The Centers for Disease Control and Prevention announced on Monday that another outbreak of E. coli has been detected in Kansas, Oklahoma, and North Dakota from Nov. 18 to Nov. 26 that resulted in the sickening of five people. All of the victims have reportedly eaten at a Chipotle restaurant around a week before they became ill.
According to the CDC, the latest cases of infection are tied to a strain of the Shiga toxin-producing bacteria that has a different DNA identification than those that caused earlier E. coli outbreaks.
Chipotle has suffered from a string of food contamination cases related to E. coli in the past few weeks, including one that sickened 46 of 53 people who dined at one of the restaurant's branches in the days before the new incidents.
Another 120 students from Boston College also got sick earlier this month after eating at a Chipotle restaurant, but according to the food company, these cases were likely caused by norovirus infection and not an E. coli contamination.
Chris Arnold, a representative of Chipotle, said the company already anticipated that additional cases could spring up following earlier incidents of infection and that it already completed a comprehensive reevaluation of its programs for food safety with emphasis placed on developing the best ways to handle the ingredients used.
"We are now in the process of implementing those programs, including high resolution testing of ingredients, end of shelf-life testing of ingredients, continuous improvement in the supply system based on testing data, and enhanced food safety training for all of our restaurant teams," Arnold said.
"With all of these programs in place, we are confident that we can achieve a level of food safety risk that is near zero."
Investigators are still trying to determine whether the latest E. coli infection cases are connected to earlier ones that affected nine different states including Washington and Oregon. The newest of these previous infection cases involved an individual who dined at a Chipotle and fell ill on Nov. 10.
What is E. coli?
Escherichia coli (E. coli) is a species of bacteria often found living in the intestines of other organisms such as animals and humans.
While most forms of the bacteria are known to be harmless and even beneficial to the health of their hosts, some strains of E. coli are also pathogenic. This means that they can cause their hosts to suffer from diarrhea and other illness outside of their intestinal tract.
Diarrhea-causing E. coli can be transmitted from one carrier to another through direct contact or by ingesting food or water contaminated with the bacteria.
Most foodborne infections, such as the one currently being investigated by the CDC, are associated with a type of bacteria known as Shiga toxin-producing E. coli (STEC). Scientists sometimes refer to this pathogenic type as enterohemorrhagic E. coli (EHEC) or Verocytotoxin-producing E. coli (VTEC).
E. coli Transmission
One of the most common ways E. coli can be transmitted to humans is by eating contaminated meat that was not properly cooked. The bacteria can also be transferred to other foods when it comes into contact with infected meat.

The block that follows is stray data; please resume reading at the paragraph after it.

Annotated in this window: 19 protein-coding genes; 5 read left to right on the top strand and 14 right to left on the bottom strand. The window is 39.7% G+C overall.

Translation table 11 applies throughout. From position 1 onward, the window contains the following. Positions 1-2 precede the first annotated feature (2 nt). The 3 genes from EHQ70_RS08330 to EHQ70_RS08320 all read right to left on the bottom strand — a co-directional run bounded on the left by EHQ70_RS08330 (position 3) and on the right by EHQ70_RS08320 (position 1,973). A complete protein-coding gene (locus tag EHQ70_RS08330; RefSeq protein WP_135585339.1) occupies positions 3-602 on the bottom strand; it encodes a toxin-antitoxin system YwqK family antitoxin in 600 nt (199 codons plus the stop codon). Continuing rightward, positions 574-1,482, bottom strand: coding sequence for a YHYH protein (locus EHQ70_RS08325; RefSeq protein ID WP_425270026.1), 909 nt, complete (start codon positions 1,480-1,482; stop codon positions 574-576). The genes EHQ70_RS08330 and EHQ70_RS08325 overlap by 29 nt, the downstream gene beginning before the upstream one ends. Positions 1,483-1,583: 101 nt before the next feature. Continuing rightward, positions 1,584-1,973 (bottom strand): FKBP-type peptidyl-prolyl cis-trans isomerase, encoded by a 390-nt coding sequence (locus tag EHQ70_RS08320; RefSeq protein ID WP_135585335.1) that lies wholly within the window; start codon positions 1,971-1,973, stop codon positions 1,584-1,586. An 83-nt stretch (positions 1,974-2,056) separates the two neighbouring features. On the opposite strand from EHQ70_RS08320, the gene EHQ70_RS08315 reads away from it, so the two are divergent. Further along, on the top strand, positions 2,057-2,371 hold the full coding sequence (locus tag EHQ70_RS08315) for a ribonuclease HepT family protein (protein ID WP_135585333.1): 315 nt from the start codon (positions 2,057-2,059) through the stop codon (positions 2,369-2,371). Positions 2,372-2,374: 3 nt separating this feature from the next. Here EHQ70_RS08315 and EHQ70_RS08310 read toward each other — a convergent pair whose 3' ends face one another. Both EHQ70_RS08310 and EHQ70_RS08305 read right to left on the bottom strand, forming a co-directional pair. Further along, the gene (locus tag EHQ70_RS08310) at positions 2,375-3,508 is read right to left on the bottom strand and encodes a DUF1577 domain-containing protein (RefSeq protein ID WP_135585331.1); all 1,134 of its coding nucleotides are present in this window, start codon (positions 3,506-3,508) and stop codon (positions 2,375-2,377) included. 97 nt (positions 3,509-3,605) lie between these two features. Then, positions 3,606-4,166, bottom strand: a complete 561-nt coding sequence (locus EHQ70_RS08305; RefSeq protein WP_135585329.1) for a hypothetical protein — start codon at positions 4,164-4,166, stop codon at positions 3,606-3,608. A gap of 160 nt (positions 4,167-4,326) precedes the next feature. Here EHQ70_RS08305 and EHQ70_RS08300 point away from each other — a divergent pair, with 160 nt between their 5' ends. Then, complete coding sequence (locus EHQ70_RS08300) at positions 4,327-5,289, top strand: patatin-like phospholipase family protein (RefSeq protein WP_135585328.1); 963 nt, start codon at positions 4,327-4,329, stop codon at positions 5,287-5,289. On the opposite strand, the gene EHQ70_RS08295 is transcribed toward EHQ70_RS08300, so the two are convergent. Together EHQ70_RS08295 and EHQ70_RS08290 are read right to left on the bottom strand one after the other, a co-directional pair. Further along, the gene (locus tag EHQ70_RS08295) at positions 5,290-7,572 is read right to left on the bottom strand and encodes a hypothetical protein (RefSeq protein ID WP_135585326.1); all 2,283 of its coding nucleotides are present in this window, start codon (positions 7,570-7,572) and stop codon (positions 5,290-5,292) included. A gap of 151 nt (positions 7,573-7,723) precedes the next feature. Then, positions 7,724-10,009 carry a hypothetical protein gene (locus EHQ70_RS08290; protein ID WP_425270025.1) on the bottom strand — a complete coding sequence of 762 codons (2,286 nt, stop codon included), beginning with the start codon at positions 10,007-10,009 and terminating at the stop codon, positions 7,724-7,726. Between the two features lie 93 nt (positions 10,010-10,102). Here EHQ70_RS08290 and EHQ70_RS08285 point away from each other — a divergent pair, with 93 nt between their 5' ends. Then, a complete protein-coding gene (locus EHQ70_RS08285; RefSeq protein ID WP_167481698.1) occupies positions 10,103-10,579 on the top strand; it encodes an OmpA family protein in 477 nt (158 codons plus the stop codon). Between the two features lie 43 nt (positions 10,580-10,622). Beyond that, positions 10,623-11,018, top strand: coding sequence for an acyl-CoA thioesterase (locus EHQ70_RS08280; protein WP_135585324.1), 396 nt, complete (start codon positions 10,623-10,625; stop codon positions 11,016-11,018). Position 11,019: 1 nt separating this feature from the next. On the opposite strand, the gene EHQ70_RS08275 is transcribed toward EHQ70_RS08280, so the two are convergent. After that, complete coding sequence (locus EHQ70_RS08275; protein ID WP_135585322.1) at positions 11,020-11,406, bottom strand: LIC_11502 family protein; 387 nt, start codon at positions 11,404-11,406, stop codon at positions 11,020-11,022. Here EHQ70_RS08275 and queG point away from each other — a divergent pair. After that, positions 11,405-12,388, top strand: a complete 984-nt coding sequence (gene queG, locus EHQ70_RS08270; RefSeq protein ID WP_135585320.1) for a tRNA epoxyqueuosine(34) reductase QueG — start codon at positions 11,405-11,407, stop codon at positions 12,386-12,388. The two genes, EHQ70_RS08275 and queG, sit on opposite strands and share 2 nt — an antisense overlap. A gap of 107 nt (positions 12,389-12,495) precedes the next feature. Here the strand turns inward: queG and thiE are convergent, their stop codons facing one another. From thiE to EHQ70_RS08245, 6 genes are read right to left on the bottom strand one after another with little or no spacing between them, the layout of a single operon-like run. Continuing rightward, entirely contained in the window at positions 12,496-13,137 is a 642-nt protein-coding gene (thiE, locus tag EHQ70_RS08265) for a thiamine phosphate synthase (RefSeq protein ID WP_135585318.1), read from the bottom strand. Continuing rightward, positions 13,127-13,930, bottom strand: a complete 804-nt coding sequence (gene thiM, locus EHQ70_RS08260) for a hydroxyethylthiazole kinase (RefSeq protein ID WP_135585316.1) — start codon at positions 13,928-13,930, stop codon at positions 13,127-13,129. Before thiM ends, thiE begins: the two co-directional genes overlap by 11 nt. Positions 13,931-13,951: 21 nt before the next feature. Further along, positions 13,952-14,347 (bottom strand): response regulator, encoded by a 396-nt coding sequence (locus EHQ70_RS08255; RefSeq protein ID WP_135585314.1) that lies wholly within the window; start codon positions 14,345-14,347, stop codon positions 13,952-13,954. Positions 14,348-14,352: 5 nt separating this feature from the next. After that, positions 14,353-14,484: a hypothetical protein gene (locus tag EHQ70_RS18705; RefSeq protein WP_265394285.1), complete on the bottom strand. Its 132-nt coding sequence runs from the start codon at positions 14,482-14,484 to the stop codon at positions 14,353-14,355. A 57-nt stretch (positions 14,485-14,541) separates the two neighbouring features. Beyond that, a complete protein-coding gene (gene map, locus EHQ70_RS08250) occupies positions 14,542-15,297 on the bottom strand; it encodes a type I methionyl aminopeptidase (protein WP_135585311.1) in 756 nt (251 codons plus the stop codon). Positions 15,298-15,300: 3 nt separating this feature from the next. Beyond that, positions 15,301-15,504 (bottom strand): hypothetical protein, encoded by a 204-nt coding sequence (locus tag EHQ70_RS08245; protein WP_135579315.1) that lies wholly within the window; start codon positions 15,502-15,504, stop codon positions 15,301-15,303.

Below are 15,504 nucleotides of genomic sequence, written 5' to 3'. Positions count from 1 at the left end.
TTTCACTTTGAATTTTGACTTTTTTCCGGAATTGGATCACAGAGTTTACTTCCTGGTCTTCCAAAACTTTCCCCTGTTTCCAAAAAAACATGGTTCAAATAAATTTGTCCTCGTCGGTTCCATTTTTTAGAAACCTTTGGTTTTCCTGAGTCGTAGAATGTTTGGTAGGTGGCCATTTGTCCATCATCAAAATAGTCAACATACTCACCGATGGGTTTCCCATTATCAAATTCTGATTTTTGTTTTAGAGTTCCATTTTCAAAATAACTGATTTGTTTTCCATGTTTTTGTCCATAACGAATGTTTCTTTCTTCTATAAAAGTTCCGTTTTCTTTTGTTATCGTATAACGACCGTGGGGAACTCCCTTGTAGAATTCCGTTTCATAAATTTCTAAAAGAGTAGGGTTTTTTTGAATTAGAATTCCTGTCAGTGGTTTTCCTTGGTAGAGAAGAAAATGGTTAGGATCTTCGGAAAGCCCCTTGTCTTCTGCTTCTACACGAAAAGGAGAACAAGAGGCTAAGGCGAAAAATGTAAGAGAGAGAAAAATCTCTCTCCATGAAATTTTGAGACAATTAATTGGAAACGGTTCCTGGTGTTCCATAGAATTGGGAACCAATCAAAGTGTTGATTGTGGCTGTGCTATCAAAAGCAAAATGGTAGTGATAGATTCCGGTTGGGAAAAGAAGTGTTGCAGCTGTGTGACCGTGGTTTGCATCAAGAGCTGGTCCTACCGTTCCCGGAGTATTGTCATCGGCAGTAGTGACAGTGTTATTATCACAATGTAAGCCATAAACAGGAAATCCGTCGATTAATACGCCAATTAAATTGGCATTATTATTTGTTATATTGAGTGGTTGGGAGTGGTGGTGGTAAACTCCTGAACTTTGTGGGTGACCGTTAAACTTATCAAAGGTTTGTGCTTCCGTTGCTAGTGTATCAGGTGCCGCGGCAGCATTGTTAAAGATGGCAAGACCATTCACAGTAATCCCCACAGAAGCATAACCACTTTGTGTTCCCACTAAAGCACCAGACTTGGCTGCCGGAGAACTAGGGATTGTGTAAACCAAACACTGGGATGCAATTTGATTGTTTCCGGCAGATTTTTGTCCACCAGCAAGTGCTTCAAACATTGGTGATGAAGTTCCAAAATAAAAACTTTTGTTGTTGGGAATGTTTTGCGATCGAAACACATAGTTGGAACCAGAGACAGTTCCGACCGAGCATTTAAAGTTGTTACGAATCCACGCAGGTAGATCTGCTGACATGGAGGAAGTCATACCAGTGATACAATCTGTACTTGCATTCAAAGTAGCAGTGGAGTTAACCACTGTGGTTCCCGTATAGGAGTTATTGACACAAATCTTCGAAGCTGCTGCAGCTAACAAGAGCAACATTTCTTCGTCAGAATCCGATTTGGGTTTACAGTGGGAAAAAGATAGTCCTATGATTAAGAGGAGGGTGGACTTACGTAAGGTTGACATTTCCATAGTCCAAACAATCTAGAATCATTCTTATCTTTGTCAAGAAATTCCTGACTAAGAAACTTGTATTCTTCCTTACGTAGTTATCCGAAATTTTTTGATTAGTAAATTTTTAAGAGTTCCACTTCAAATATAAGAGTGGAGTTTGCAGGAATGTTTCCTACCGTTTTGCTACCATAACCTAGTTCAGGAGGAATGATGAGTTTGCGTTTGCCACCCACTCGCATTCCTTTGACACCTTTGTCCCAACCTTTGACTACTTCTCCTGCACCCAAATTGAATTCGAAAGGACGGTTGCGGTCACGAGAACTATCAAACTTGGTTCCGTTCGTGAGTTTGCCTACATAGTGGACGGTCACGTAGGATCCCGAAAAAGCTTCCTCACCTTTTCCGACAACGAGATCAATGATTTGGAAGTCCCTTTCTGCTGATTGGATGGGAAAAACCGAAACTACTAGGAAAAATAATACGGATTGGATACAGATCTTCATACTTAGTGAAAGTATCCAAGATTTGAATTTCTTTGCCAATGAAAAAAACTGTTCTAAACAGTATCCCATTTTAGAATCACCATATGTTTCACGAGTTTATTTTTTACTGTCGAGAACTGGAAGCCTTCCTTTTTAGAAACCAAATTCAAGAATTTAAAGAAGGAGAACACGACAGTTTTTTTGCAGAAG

Health experts advise people to cook meat using heat at about 71 degrees Celsius (160 degrees Fahrenheit) in order to effectively kill the bacteria that could be on it.
Some other foods that could carry the E. coli bacteria include raw milk or dairy products and raw vegetables and fruits.
For these types of food, experts urge people to use only pasteurized products to make sure that they are not contaminated with the bacteria. The process of pasteurization involves killing off microbes on foods by heating them.
Symptoms of E. coli Infection?
People infected with the bacteria develop symptoms such as vomiting, stomach cramps, nausea and bloody diarrhea.
The occurrence of symptoms varies from person to person, but previous cases of infection have shown that children are more likely to manifest signs of the illness compared to adults.
Symptoms of infection usually appear three to four days after contracting the E. coli bacteria.
In most instances, affected individuals choose not to seek help from doctors as the infection tends to wear off after a week. However, severe cases of the illness can cause long-lasting kidney or blood problem marked by the occurrence of fever, bruising, pale skin, weakness, and the inability to pass urine freely.
E. coli Infection Treatment
E. coli-related infection typically wears off after a week, but doctors still advise infected individuals to keep themselves hydrated at all times. This is because the illness can trigger diarrhea that can cause the body to lose more water than it usually does.
Infants and older people are particularly prone to dehydration caused by diarrhea, which is why it is important to regularly give them small sips of water to keep them well hydrated while recovering from E. coli infection.
Patients who suffer from bloody diarrhea caused by E. coli are discouraged from taking antibiotics or diarrhea medicine as these can slow down the body's digestion process and allow the bacterial toxins to be absorbed faster. Infected individuals are advised to seek help from a doctor instead.
In severe infection cases, patients could develop serious issues with their blood and kidneys, which would require them to undergo dialysis or blood transfusion.
Tips To Avoid E. coli Infection
Aside from cooking meat at 71 degrees Celsius (160 degrees Fahrenheit) and using pasteurized food products, people are advised to keep a well-sanitized cooking area in order to prevent transmission of the E. coli bacteria.
Cooking utensils and kitchen surfaces have to be thoroughly cleaned, especially after preparing raw meat.
People should also wash their hands regularly using hot, soapy water.